The life of Joseph is a real riches-to-rags-to-riches-to-rags-to-riches story. He goes from the son of a prosperous owner of livestock to a commodity in human trafficking, to the chief steward for the captain of Pharaoh’s bodyguard to a prisoner in Pharaoh’s jails, to–well, let’s not spoil the surprise. But this chapter covers several of those moves in the ebb and flow of Joseph’s fortunes, so pull down that lap bar tight across your lap and lock in, because the metaphors we’re mixing today are not only personal economies and tidal phenomena, but also a roller coaster.
Having begun Joseph’s story in earnest, we now set it aside for yet another sidebar. And like many before it, this one is not for the flannelgraph; most retellings of Joseph’s adventures omit it for a reason (by which I mean specifically a reason other than Joseph’s complete absence from it). Genesis 38 tells the story of how Judah was tricked into having sex with his daughter-in-law Tamar.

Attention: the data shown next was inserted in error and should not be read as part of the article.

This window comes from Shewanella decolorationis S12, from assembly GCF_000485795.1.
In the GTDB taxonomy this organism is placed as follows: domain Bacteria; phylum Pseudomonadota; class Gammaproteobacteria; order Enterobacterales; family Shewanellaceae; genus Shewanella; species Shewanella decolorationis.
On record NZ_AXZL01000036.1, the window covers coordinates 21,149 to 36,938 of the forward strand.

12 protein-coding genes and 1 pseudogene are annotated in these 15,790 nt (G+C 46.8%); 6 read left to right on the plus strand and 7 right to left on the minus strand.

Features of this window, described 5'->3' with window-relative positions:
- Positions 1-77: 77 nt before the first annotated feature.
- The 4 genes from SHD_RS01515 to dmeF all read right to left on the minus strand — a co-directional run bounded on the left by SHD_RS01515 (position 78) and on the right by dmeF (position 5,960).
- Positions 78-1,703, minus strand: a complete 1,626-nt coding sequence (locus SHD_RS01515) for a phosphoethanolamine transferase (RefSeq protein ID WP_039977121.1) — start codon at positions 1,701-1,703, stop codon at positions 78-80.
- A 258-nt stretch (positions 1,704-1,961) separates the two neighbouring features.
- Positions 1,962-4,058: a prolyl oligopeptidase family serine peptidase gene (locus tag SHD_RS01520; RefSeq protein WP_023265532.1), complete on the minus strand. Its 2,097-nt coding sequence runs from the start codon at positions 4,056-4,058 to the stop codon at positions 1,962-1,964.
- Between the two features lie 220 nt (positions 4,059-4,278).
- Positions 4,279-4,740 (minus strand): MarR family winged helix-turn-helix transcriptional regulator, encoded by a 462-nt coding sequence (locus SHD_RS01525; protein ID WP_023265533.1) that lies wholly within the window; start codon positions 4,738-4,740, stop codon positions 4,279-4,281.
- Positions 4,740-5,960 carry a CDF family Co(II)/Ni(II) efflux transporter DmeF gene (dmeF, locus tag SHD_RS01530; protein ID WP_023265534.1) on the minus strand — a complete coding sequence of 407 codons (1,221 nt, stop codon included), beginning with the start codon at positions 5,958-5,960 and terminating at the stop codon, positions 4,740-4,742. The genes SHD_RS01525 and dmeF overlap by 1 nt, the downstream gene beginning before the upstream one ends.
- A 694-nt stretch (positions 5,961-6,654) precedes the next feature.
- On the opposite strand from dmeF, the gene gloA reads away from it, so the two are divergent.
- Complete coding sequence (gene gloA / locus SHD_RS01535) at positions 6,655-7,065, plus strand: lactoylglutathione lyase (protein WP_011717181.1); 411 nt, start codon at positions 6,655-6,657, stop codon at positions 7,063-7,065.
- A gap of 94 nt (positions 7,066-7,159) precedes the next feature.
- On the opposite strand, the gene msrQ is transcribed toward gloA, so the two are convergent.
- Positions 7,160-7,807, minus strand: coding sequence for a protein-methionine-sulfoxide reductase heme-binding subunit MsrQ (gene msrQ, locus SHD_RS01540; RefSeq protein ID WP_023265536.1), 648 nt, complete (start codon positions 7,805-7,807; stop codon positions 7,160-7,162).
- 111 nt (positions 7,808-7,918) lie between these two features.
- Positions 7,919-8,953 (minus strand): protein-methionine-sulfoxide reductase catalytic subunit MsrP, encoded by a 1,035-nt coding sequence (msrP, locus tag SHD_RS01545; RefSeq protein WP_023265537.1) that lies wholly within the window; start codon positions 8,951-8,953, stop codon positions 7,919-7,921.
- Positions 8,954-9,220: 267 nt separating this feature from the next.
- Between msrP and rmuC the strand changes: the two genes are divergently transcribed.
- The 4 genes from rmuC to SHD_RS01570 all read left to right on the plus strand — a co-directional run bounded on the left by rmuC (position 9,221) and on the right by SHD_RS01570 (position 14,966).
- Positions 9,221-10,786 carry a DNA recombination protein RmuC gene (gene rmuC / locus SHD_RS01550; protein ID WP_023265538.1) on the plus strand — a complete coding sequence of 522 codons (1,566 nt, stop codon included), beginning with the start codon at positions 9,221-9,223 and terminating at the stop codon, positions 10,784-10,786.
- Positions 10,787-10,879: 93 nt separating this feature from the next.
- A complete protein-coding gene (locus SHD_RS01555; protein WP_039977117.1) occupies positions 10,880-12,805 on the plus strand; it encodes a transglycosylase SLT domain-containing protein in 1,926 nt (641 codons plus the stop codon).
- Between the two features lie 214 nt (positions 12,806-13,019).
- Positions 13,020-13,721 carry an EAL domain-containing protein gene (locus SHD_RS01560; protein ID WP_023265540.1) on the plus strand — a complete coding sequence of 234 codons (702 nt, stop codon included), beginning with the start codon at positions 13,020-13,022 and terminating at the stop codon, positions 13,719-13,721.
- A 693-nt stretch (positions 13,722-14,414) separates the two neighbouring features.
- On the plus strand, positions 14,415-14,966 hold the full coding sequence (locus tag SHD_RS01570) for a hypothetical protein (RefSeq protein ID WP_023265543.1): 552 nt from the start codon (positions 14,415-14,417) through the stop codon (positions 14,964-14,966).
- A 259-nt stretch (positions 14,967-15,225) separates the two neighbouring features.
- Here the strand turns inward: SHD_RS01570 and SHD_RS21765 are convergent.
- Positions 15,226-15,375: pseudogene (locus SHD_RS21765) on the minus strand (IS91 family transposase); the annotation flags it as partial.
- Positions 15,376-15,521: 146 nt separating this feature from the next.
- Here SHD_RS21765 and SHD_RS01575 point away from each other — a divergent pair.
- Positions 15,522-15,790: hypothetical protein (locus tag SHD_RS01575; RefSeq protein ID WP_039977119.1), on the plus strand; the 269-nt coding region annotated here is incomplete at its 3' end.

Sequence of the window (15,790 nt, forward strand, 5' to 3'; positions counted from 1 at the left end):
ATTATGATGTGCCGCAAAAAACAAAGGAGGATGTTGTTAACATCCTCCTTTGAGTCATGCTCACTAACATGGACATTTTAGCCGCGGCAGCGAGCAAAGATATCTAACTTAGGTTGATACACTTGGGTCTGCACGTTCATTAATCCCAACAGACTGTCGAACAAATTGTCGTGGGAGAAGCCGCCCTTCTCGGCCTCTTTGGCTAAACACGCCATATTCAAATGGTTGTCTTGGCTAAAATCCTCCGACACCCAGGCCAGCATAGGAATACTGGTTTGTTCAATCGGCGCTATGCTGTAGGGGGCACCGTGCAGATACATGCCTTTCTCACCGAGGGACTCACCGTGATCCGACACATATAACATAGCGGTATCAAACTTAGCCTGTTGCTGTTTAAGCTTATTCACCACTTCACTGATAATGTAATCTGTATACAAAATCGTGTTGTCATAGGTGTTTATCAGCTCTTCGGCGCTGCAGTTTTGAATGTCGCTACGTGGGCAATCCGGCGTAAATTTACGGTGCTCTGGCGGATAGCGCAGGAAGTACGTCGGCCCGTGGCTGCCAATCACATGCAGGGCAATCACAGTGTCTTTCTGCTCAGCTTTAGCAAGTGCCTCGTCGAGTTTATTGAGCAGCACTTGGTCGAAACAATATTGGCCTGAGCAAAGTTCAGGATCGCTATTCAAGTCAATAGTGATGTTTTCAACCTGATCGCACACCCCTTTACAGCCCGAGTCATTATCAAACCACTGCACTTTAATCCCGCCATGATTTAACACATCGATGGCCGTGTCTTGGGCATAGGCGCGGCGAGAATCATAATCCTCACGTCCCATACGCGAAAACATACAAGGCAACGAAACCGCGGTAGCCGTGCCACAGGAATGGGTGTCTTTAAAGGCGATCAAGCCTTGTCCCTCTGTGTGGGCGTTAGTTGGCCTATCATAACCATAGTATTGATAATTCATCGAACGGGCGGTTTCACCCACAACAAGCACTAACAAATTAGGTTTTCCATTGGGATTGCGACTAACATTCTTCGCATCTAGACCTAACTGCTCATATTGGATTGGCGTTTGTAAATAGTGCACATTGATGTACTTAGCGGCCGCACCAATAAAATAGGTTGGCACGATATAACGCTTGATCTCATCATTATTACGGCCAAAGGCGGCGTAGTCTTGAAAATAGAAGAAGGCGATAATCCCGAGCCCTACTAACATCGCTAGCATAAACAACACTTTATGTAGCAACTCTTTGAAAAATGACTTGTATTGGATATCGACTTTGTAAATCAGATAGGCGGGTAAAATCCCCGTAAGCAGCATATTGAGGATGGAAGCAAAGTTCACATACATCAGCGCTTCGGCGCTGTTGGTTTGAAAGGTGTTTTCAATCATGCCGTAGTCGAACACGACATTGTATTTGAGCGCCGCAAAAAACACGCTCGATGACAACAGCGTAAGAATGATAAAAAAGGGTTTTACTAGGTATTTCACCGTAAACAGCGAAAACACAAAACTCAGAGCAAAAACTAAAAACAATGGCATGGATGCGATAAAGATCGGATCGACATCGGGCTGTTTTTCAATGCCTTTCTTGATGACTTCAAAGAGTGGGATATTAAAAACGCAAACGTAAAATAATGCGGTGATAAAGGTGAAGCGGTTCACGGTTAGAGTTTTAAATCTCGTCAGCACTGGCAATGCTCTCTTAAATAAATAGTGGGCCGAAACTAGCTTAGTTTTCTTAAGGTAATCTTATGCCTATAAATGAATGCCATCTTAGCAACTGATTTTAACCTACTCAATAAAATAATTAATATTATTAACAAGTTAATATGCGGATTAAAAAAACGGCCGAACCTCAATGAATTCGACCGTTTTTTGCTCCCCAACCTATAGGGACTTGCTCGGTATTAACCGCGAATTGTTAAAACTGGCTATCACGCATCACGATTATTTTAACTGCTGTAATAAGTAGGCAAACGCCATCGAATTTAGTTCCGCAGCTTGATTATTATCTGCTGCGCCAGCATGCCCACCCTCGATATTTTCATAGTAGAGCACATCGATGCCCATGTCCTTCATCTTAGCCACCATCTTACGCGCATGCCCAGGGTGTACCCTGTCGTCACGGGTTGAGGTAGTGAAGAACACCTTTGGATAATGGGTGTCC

I’m pretty sure the only reason Amos 1 and 2 aren’t a single chapter is to keep the chapters short enough to read in under two minutes. Remember the formula from the first chapter? “For three transgressions of Nation X and for four I will not revoke its punishment, because they did Terrible Thing Y, so I will send fire upon the wall of Nation X and it will consume her citadels, garnish as necessary with additional judgments?” In this chapter it continues. However, it only runs through one foreign nation (Moab) before turning to Israel and Judah. Yes, that’s right. For all the attention God gives the heathens abroad for the abuse they’ve heaped on his people, now he’s turning his attention to his people’s own biggest abusers: themselves.
The book of Hosea begins with Hosea marrying a prostitute.
First anti-intellectualism, then judgmentalism, and now marriage and divorce. Paul is opening up cans of worms faster than we can close them. But that’s the nature of the enterprise: All the Paul, baby!
At the time when Paul wrote this letter, the Corinthian church had problems. We’ve seen their issues with factionalism and inflated egos, but in chapter five we see their issues with sexual immorality. We also see Paul drop the hammer.